Little of that was true. I was sat into what seemed like a kid’s wheelchair and rolled into the entrance of the hospital. All eyes on me as locals don’t often see a two-meter tall white and ginger stick rolled into their hospital. The stare of amazement was comparable with when we see a celebrity on the streets in Europe. As if I wasn’t feeling uncomfortable enough. We were asked to pull a ticket and wait for our number to appear on the screen. Guess that’s how emergency works in Malaysia. Only after puking and bleeding my nose dry, I was rolled into what they labeled – written with a permanent marker on a piece of cardboard – the “intensive care”. The only intensive thing in this room was the five nurses circled around my 1.40m bed trying to figure out where to inject the needle for a simple blood test. This was, as you can tell, going very well. At least they spoke better English than the average Dutch person. Truly, this day was full of unpleasant, yet pleasant surprises.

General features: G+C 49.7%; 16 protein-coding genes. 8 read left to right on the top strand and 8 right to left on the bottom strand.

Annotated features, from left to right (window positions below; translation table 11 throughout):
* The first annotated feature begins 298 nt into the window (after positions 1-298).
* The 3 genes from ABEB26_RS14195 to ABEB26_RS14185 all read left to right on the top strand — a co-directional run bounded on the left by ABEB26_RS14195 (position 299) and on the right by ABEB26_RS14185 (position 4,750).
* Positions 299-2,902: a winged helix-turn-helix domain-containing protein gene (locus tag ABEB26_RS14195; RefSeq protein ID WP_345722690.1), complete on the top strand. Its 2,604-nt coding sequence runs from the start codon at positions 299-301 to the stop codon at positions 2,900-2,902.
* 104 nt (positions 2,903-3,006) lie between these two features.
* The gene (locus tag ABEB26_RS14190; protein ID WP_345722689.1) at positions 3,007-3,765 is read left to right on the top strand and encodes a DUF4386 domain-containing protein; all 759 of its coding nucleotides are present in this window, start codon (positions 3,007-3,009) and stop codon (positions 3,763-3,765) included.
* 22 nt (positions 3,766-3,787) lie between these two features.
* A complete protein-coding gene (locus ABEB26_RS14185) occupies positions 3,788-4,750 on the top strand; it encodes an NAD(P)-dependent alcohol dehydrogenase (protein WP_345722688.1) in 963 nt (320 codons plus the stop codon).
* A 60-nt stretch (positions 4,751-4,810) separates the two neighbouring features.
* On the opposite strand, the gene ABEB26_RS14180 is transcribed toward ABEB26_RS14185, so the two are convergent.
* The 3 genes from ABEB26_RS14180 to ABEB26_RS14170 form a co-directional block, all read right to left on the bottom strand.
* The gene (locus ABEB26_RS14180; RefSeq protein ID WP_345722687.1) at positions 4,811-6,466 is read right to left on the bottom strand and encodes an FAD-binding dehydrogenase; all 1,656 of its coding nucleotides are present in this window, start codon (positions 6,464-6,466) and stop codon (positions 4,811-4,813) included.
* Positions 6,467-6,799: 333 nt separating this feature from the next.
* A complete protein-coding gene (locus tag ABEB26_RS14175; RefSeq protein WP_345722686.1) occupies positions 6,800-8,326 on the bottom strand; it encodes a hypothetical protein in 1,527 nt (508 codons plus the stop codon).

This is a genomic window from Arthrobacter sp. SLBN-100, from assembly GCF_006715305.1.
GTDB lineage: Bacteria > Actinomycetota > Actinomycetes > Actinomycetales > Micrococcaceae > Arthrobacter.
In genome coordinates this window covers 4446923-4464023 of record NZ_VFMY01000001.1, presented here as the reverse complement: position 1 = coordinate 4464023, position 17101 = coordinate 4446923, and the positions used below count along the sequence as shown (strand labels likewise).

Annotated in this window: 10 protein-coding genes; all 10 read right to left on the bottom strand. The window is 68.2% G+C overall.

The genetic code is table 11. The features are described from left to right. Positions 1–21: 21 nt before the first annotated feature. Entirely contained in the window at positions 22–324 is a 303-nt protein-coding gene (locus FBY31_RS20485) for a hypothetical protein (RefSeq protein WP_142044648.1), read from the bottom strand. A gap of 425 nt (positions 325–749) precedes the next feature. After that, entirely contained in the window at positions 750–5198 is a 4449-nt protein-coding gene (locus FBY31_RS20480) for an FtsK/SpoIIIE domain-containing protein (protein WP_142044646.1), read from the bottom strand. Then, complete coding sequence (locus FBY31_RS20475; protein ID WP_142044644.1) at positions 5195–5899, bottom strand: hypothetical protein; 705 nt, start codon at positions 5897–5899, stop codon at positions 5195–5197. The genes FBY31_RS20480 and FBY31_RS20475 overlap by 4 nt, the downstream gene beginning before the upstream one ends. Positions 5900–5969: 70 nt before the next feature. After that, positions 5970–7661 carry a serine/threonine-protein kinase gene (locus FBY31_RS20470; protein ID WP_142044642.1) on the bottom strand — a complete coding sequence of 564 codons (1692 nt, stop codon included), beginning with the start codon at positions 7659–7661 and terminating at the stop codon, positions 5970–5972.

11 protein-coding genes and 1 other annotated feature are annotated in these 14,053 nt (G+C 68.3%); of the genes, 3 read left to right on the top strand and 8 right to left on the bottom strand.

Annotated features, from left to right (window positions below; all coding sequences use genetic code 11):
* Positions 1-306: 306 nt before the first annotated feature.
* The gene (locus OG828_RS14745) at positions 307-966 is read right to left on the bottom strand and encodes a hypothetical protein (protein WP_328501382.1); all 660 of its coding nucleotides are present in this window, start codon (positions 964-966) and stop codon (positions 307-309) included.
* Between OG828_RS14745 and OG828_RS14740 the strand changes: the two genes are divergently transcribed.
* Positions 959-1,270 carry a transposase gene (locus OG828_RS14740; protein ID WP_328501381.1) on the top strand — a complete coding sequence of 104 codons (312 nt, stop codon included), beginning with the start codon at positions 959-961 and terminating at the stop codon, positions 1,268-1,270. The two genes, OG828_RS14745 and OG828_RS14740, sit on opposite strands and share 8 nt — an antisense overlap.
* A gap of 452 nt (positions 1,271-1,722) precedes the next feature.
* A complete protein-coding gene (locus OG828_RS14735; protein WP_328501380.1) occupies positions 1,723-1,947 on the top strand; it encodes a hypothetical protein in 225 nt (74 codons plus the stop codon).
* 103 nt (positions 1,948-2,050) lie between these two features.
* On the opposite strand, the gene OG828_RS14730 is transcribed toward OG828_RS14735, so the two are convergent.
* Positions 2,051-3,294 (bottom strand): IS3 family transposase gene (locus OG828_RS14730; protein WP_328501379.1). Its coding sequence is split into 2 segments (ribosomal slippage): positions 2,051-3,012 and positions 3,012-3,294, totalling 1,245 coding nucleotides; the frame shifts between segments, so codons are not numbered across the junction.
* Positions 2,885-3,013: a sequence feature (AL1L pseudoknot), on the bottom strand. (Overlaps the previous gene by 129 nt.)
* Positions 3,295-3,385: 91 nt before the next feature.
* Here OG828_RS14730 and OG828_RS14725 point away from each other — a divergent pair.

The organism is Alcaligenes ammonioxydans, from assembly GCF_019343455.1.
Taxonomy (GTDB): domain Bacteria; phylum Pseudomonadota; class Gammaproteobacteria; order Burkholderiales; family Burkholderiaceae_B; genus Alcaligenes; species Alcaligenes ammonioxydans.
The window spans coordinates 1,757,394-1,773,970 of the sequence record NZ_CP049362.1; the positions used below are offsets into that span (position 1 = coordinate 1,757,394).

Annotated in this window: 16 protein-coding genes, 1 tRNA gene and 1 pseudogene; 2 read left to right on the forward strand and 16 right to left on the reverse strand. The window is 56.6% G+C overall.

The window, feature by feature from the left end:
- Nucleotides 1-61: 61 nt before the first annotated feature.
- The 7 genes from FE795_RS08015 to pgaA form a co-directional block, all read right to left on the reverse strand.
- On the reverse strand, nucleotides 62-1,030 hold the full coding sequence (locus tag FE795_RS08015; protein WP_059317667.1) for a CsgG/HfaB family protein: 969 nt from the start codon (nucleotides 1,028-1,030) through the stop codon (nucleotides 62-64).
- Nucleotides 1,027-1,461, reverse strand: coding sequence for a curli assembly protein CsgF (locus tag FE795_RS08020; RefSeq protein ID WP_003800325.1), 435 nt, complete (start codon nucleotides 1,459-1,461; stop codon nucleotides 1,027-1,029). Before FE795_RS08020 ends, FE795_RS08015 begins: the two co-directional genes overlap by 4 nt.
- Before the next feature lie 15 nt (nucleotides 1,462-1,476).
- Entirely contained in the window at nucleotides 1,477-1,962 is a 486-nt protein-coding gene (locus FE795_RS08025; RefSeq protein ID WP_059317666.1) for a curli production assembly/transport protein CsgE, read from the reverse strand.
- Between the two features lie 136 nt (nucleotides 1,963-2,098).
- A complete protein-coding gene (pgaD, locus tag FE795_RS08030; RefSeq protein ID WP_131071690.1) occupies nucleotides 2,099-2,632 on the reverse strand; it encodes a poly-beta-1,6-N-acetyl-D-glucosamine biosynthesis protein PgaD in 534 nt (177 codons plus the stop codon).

Hours went by, the pain intensified, and the numbness in my hands kicked in to the extent that I spontaneously kept dropping my phone. As much as I tried, I could not move a single muscle from my knees down either, and my feet just looked like they had already given up. The pain ‘flowed’ through my body in phases. First my head and shoulders, then down to my chest and stomach, down into my legs and feet, and back into my head. I could simply feel the poison being pumped through my body with every heartbeat. Unpleasant and scary, to say the least.
After several tests – blood, heart, blood pressure, and kidneys – nurses started an IV and I started feeling a little more alive. Many toilet breaks and short naps later, the ambulance staff showed up at my bed with a bag filled with snacks and drinks. “This is for you, my brother”, they all gave me a fist bump, and left with a smile. All I could think was, why? How is this even possible? People back in the Netherlands would have never done something like that, and if they would’ve they’d make me pay for it.